Treating Latent TB After 65 Raises Serious Side-Effect Risk
Likelihood of hospitalization increases with age, researchers say
MONDAY, Jan. 10, 2011 (HealthDay News) -- People over age 65 are at increased risk for serious side effects while undergoing latent tuberculosis therapy, a new study finds.
Latent tuberculosis occurs when TB bacteria lurk in the body without making the person sick. The host has no symptoms of TB and is not contagious. However, there is still a chance the bacteria could multiply and cause tuberculosis, which can be fatal if it goes untreated.
Latent TB therapy reduces the chances of developing active TB and is used in Canada and the United States as a way to control the disease. The decision to treat a patient with latent TB therapy depends on his or her risk of developing active disease and of experiencing harmful side effects, explained Dr. Dick Menzies, of the Montreal Chest Institute, and colleagues.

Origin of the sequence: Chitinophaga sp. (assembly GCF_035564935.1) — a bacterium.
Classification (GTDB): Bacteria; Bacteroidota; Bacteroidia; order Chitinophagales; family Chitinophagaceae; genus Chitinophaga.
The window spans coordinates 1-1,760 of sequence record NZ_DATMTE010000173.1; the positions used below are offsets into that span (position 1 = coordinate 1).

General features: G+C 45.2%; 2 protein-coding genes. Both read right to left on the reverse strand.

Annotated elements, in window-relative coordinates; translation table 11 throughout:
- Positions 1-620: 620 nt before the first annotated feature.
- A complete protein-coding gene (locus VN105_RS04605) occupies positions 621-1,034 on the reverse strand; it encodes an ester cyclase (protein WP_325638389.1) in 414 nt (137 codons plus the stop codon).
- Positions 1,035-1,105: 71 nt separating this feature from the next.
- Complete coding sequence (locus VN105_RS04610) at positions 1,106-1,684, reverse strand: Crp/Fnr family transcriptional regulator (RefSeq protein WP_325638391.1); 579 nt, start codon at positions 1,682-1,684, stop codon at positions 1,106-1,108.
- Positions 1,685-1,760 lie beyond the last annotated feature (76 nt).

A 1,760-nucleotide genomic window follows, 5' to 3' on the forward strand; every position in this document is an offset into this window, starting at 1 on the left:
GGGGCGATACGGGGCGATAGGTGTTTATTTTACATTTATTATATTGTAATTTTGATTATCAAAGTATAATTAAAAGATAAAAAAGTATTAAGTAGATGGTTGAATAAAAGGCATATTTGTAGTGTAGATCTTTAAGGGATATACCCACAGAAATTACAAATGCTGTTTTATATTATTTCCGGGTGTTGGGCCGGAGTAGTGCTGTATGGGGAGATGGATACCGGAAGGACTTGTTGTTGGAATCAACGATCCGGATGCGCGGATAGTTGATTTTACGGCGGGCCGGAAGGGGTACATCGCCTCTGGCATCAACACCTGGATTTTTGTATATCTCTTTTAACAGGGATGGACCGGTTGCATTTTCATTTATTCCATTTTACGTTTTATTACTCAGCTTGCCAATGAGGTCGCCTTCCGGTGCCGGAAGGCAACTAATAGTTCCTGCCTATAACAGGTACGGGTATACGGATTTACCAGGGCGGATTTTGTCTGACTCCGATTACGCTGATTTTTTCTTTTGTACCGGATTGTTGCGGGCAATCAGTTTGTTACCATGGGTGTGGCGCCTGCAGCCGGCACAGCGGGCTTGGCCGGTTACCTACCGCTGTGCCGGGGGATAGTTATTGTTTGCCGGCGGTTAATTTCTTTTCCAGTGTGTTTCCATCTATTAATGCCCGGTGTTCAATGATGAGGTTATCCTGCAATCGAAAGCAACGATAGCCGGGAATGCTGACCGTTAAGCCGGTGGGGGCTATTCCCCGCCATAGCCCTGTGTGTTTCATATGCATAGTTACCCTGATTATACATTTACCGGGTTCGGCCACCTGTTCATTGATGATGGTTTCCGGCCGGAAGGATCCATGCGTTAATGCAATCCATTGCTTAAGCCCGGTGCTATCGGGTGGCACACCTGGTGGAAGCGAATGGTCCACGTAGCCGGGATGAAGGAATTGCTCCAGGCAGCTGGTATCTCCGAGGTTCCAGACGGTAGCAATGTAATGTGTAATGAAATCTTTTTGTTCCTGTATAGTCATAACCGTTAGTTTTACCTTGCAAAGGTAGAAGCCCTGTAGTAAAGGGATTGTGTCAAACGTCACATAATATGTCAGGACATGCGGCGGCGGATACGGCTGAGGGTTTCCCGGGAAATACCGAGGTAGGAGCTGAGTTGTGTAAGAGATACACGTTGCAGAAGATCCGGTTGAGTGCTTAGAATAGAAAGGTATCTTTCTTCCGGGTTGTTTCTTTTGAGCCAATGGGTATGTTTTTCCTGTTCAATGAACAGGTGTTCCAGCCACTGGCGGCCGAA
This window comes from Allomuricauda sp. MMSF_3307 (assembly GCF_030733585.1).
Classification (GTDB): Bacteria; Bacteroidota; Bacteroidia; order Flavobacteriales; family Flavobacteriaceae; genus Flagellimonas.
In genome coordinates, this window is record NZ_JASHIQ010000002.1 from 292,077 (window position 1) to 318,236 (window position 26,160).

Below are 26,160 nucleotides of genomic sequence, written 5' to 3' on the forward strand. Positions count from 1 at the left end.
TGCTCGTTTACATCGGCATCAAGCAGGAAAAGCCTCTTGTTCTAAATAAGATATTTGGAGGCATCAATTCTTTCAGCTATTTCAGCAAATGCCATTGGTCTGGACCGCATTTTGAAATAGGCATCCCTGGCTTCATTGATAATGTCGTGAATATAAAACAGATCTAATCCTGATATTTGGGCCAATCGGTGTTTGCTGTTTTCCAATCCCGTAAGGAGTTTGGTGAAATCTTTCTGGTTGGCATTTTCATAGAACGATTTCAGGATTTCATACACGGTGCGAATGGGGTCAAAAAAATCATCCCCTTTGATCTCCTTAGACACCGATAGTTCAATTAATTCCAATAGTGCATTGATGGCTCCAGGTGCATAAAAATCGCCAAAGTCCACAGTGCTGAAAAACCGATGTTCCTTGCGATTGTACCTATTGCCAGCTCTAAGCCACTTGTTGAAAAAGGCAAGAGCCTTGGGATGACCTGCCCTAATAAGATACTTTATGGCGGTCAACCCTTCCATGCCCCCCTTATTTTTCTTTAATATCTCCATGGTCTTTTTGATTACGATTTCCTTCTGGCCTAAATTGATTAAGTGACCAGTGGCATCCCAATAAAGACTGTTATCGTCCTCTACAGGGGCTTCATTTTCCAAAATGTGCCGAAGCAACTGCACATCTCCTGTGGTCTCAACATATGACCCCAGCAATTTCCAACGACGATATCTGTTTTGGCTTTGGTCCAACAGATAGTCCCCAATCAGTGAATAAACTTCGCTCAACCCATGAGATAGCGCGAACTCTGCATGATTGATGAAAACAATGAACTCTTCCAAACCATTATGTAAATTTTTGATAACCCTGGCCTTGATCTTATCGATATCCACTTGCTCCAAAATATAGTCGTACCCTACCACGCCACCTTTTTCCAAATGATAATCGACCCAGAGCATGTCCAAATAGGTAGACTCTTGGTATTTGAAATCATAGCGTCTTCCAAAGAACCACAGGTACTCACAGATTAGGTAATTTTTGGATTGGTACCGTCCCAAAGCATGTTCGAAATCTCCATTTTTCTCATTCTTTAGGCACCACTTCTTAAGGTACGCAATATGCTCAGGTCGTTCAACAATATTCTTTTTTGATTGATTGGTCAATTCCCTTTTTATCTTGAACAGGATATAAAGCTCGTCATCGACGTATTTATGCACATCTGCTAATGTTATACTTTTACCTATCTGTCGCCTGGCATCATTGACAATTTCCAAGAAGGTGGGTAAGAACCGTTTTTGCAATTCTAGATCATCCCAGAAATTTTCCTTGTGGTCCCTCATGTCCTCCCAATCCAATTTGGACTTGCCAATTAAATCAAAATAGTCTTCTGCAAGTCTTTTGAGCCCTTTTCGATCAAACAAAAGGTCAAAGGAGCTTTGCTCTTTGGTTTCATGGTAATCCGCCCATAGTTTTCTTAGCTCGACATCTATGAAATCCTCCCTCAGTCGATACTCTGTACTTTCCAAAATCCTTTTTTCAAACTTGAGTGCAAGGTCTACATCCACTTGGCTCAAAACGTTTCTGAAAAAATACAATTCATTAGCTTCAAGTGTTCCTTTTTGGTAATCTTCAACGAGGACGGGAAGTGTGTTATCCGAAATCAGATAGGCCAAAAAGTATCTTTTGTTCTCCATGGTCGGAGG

In a six-year study of a large population of more than 9,000 latent TB patients who were treated for tuberculosis and a matching control group that was not treated, Menzies and his colleagues found that a higher percentage of patients undergoing latent TB therapy required hospitalization for serious liver problems that those who went untreated. The excess risk was contributed largely by people over 65, he and his colleagues reported, adding that the risk remained significant even after adjusting for co-existing diseases and other factors.
"Our data suggest that the risks of therapy for latent tuberculosis infection are considerable among the elderly and should be considered very carefully before therapy is given," he and his colleagues concluded in the study.
The study was published in the Jan. 10 issue of the Canadian Medical Association Journal.
The U.S. Centers for Disease Control and Prevention has more about tuberculosis.